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News

Los Altos Police nab alleged burglar, identity thief

Los Altos Police nab alleged burglar, identity thief

The Los Altos Police Department received a call from a local resident reporting a suspicious vehicle in the area of Lockhaven and Stonehaven drives in Los Altos at 9 a.m. Monday. The resident, who reported that his mail was possibly stolen, provided ...

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Schools

Former NFL player huddles with Blach students about life choices

Former NFL player huddles with Blach students about life choices


Ellie Van HOutte/Town Crier
Former NFL tight end Eason Ramson visited with Blach Intermediate School students, Feb. 13 to share the perils of drug use. Now a motivational speaker, Ramson works with at-risk teens in San Francisco.

Although former ...

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Community

Chi Am Circle, Chef Chu's prove 'golden': Club sets fundraising goal of $200K for March fashion show

Chi Am Circle, Chef Chu's prove 'golden': Club sets fundraising goal of $200K for March fashion show


Courtesy of Bev Harada
Chi Am Circle members, from left, Gerrye Wong, Sylvia Eng, Pearl Lee and Muriel Kao flank Larry Chu Sr. at the Jan. 31 event honoring the club’s 50th and Chef Chu’s 45th anniversaries.

Chef Chu’s restaurant in Los Altos ho...

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Comment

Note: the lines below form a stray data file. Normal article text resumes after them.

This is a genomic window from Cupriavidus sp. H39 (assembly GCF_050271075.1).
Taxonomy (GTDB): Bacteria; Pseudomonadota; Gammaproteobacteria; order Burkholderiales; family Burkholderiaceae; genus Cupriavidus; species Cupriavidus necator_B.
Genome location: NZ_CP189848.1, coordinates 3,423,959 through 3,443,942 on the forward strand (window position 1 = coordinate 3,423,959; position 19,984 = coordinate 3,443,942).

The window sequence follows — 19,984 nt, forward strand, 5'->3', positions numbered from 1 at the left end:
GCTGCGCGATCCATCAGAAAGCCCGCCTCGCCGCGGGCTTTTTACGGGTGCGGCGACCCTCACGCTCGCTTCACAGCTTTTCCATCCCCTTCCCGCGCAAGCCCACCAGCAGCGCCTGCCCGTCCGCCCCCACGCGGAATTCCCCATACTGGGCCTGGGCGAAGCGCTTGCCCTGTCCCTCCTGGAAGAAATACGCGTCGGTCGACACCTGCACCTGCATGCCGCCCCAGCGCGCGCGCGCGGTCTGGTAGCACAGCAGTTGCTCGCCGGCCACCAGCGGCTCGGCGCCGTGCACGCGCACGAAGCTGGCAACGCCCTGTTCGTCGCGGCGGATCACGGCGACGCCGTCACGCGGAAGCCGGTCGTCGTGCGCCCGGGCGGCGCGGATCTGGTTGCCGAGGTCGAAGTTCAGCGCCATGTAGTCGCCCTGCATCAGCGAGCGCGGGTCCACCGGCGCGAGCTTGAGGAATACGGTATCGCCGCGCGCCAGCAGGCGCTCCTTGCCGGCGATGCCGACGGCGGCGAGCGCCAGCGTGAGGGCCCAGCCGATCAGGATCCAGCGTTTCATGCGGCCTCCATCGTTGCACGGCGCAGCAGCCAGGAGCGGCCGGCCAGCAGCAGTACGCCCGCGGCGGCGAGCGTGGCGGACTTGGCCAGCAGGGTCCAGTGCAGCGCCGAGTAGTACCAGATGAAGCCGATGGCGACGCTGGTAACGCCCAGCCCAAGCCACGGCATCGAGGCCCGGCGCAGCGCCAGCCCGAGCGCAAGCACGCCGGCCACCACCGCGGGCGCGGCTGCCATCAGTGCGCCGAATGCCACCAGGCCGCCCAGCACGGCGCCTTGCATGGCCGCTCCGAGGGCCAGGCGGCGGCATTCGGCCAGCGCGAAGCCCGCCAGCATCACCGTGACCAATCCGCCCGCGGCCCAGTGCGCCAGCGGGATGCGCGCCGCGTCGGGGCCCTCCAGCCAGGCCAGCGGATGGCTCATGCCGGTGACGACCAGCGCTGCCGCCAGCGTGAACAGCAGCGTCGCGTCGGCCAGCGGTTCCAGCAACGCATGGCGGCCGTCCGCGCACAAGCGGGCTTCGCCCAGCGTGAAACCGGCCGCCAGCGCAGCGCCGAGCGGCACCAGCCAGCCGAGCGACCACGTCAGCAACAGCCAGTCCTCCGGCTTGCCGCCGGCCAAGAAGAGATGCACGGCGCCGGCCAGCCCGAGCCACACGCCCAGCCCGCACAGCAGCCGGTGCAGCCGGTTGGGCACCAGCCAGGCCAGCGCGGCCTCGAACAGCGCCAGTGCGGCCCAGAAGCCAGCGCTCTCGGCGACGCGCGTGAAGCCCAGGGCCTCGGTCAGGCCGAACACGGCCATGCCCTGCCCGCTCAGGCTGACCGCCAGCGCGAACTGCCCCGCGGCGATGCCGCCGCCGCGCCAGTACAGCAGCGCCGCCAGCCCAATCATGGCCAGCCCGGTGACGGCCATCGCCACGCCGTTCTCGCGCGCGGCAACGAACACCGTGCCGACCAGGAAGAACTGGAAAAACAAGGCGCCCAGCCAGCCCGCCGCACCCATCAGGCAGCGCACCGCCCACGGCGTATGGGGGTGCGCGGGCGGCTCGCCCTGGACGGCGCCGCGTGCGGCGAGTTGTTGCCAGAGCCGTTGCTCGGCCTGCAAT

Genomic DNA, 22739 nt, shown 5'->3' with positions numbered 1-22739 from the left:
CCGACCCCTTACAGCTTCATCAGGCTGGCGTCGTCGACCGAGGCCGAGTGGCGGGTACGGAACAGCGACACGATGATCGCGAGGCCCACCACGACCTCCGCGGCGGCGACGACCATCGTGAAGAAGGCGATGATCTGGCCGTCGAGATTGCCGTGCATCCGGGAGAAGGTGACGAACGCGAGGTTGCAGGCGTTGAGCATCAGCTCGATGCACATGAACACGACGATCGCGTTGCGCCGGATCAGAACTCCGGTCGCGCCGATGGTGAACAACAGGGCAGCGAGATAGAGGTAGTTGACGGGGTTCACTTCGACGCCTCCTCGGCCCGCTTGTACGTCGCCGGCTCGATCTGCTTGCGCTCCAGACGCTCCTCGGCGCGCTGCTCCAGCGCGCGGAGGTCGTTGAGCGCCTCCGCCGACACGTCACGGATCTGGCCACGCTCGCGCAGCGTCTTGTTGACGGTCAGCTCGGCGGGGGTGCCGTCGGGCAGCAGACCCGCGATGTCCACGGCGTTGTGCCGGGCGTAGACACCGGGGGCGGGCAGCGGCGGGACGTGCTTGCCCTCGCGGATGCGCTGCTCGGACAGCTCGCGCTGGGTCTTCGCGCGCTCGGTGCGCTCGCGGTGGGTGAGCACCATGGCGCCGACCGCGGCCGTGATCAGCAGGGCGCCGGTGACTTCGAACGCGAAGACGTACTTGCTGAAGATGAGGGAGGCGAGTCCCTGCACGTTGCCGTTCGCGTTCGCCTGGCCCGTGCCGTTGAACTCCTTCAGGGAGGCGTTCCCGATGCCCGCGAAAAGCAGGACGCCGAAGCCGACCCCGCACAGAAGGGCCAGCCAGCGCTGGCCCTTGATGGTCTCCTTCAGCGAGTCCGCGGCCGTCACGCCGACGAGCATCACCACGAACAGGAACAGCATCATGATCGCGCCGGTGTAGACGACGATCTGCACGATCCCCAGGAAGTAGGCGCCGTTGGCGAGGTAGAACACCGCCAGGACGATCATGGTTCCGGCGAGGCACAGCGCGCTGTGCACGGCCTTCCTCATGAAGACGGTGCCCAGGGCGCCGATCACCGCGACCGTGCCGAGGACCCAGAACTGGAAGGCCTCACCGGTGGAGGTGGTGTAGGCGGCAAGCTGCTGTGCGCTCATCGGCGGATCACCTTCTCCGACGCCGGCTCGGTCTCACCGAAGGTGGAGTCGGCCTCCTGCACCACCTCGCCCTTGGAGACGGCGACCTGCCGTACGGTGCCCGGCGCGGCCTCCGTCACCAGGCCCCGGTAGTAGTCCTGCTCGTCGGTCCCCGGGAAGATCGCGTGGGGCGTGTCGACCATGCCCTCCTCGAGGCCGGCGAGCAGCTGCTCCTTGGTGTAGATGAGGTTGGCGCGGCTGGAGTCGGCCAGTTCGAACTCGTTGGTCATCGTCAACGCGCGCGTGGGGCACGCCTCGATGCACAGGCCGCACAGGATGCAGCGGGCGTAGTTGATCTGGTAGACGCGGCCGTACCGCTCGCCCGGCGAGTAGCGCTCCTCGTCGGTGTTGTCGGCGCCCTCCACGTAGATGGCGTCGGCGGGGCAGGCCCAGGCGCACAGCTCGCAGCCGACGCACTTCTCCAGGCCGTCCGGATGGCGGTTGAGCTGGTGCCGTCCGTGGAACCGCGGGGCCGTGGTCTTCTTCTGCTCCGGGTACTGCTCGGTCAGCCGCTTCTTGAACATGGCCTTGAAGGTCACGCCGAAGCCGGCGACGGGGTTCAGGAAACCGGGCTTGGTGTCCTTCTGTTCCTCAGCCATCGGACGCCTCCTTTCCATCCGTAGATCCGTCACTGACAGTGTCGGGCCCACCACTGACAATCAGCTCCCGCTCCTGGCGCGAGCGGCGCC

Freedom's just another word: No Shoes, Please

It used to be that the word “freedom” held exclusively positive connotations for me, but now it’s really become a mixed bag. It all started in 2001 when President George W. Bush asked the question he felt was on the minds of most Americans regarding ...

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Special Sections

Filoli in bloom: Historic estate hosts  classes, events and tours

Filoli in bloom: Historic estate hosts classes, events and tours


Ellie Van Houtte/Town Crier
Scenes from Filoli: The historic estate in Woodside is a welcoming sanctuary for visitors. The grounds offer a rotating display of seasonal flowers, a tranquil reflecting pool and paths that wend through the 16-acre Engl...

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Business

Stock volatility still confusing

The market opened down more than 100 points Friday but by noon rose more than 130, the form of volatility that quickly draws investors’ attention. By week’s end, the Standard & Poor’s 500 index and the Dow Jones industrial aver...

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Books

French novel

French novel "Hunting and Gathering" offers character-driven suspense


Anna Gavalda is a well-known author in her native France, where she has published six books, most of which have met with considerable praise and commercial success. Her fourth novel, “Hunting and Gathering” (Riverhead Books, 2007), is filled ...

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People

CHRIS A. KENISON

CHRIS A. KENISON

Feb 13, 1945-Feb 6, 2015

Resident of Los Altos

Chris was born in Georgia and moved to Oklahoma as a young child. He grew up there and moved to California in 1965. He developed a strong work ethic from his grandparents and parents. He attended the...